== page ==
Decade Delights: Ten Years of Aviation Development

Incredibly it’s nearly the end of the decade! Ten years of amazing aviation, data, insights, changes and fascinating facts; most of them supplied by OAG of course! We couldn’t let the last few days of the decade pass without pulling some fascinating facts; and a few of them are absolute Christmas crackers! So, in no particular order….

1. Turkey and Emergent Markets Beat China

This table shows that there is more to aviation growth than just China. Measuring AAGR over the last ten years we tracked those countries with the highest rates of growth and there may be a few surprises in this chart.


Turkey ranks first in terms of AAGR over the last decade. The rapid emergence of LCC carriers, a national carrier serving more international markets than any other carrier and a brand-new airport in Istanbul add up to rapidly growing market.

Vietnam has become one of the most popular destinations for tourism in the last ten years. New carriers entering the market have created demand in an emerging middle class hungry to travel around the region.

Peru, Ethiopia and Iceland have all developed powerful hubs that have supported new services alongside local market demand. Changes in visa entry requirements in markets such as Cambodia, Myanmar and Laos have meanwhile proven that small changes in policy can have a huge influence on capacity growth.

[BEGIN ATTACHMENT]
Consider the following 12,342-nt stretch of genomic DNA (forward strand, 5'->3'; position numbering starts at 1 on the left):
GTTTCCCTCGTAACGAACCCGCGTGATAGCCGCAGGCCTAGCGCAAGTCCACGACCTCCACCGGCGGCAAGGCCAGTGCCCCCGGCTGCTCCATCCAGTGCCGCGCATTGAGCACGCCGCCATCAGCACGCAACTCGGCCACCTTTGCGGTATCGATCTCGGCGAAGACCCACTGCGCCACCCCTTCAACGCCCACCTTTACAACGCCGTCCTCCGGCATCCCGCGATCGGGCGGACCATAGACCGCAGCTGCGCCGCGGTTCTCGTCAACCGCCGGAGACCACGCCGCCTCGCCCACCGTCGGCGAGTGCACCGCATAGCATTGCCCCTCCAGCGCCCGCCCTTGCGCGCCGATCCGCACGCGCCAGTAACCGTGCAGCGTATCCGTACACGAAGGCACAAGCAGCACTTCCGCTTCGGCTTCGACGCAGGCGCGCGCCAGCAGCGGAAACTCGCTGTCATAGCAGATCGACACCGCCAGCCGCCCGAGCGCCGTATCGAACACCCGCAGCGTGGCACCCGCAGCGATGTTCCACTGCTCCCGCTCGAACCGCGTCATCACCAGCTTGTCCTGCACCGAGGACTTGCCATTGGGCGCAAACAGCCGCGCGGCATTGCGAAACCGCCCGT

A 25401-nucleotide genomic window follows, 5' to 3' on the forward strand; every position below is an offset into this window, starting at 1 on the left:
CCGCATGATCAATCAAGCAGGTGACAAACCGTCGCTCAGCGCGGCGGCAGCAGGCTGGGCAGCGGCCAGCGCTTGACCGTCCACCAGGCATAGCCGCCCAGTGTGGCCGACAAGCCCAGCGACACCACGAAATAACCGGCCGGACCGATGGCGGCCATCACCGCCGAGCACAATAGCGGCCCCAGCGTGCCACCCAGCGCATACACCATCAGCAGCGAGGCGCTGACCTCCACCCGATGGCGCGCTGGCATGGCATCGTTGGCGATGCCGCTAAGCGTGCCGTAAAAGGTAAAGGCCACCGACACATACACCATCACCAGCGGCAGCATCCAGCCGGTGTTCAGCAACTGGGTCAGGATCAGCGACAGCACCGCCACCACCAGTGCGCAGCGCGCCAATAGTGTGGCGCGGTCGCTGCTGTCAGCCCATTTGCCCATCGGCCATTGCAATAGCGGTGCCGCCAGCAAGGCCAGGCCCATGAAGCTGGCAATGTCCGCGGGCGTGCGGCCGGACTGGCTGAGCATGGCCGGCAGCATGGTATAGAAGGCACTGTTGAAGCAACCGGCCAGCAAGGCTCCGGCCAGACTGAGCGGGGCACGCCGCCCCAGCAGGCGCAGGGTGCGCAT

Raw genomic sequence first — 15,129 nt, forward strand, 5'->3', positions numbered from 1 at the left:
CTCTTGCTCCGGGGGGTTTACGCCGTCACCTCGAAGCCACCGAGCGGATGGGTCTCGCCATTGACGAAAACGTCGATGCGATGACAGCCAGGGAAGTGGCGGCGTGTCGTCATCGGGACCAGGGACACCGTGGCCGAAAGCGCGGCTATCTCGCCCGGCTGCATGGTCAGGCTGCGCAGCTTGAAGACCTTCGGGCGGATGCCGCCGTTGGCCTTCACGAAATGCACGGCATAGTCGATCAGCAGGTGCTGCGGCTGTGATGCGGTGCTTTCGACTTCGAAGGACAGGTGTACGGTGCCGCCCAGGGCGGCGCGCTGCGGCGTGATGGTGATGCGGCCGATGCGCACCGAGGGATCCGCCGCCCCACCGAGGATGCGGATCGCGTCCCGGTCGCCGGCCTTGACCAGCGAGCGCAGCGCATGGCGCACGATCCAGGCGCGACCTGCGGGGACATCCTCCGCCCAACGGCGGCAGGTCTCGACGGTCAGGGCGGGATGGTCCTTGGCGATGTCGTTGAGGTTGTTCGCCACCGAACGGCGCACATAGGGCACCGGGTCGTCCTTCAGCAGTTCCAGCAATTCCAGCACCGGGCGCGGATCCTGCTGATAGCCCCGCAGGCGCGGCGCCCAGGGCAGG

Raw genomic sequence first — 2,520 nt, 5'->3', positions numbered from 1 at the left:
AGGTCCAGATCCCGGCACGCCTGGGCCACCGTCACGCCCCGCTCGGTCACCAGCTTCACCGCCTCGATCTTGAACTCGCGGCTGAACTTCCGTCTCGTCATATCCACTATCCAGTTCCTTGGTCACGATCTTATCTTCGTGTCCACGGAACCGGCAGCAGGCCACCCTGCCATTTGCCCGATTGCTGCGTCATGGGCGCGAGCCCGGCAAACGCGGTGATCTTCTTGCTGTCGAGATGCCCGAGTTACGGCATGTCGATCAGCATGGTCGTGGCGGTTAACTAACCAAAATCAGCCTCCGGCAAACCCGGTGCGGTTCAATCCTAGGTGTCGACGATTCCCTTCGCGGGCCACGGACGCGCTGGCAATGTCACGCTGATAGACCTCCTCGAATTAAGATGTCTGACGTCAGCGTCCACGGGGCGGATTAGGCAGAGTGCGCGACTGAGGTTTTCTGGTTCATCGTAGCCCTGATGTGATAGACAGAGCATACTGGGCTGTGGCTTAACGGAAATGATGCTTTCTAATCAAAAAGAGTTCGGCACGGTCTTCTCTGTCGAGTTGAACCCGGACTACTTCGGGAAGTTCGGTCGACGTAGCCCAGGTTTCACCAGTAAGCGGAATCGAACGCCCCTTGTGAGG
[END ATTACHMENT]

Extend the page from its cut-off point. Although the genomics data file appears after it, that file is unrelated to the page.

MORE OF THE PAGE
2. Hanoi – Ho Chi Minh From Nowhere to Fourth

There are some interesting new entrants into the top ten over the decade. Echoing the Vietnam market growth, HAN-SGN is now the fourth largest airport pair rising for 465th place in ten years; some achievement in such a relatively short period of time.


Perhaps just as interestingly no European or North American airport pair features in the global top ten which is dominated by services in Asia; confirming precisely where future market growth come from in the next decade.

3. Indigo Speeds Ahead

Indigo (6E) have grown the fastest in the last decade, in 2000 the airline operated some 10.4 million seats, in 2019 that had increased to 88.8 million.


LATAM through various airline consolidations appear as the second fastest growing airline with 87 million seats scheduled for 2019.

Azul Airlines in third place have seen capacity grow by some 29 million seats in ten years while Virgin Australia have grown from under 700,000 seats a year in 2000 to an incredible 28.5 million seats at the end of the decade.  

4. Ten Gone but Not Forgotten

Sadly, there are a number of airlines that have “come and gone” in the last decade and listing them all would take some time. Amongst the largest are airlines such as Air Berlin, Germanwings, Indian Airlines, Spanair, Batavia Air, Mexicana, Transaero, Niki and Tranasia Airways. Fortunately, many of those airlines will have found employment elsewhere in the industry but these airlines show just how quickly we forget some of the iconic airlines around the globe.


5. Our Ten Biggest Airlines